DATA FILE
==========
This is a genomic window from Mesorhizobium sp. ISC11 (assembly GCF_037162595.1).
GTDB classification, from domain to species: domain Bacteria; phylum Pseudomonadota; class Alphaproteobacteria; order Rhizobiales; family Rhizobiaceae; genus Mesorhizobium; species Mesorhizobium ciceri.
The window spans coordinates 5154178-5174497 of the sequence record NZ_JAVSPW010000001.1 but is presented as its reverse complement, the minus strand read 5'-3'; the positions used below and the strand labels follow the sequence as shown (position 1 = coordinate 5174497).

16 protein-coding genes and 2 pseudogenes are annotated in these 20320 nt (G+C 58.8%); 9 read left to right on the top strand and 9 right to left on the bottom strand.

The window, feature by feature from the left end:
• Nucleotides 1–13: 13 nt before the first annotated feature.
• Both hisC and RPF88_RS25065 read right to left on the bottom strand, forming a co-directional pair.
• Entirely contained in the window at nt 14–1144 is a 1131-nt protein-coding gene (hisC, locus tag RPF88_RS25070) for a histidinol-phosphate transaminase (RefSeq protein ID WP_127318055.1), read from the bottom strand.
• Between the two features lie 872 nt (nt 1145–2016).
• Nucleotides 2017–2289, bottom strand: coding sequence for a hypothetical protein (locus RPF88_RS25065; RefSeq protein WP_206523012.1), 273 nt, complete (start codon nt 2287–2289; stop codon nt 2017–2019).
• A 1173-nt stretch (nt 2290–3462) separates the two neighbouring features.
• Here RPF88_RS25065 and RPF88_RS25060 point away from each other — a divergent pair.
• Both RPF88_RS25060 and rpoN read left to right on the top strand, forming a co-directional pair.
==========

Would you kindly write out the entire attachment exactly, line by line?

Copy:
This is a genomic window from Mesorhizobium sp. ISC11 (assembly GCF_037162595.1).
GTDB classification, from domain to species: domain Bacteria; phylum Pseudomonadota; class Alphaproteobacteria; order Rhizobiales; family Rhizobiaceae; genus Mesorhizobium; species Mesorhizobium ciceri.
The window spans coordinates 5154178-5174497 of the sequence record NZ_JAVSPW010000001.1 but is presented as its reverse complement, the minus strand read 5'-3'; the positions used below and the strand labels follow the sequence as shown (position 1 = coordinate 5174497).

16 protein-coding genes and 2 pseudogenes are annotated in these 20320 nt (G+C 58.8%); 9 read left to right on the top strand and 9 right to left on the bottom strand.

The window, feature by feature from the left end:
• Nucleotides 1–13: 13 nt before the first annotated feature.
• Both hisC and RPF88_RS25065 read right to left on the bottom strand, forming a co-directional pair.
• Entirely contained in the window at nt 14–1144 is a 1131-nt protein-coding gene (hisC, locus tag RPF88_RS25070) for a histidinol-phosphate transaminase (RefSeq protein ID WP_127318055.1), read from the bottom strand.
• Between the two features lie 872 nt (nt 1145–2016).
• Nucleotides 2017–2289, bottom strand: coding sequence for a hypothetical protein (locus RPF88_RS25065; RefSeq protein WP_206523012.1), 273 nt, complete (start codon nt 2287–2289; stop codon nt 2017–2019).
• A 1173-nt stretch (nt 2290–3462) separates the two neighbouring features.
• Here RPF88_RS25065 and RPF88_RS25060 point away from each other — a divergent pair.
• Both RPF88_RS25060 and rpoN read left to right on the top strand, forming a co-directional pair.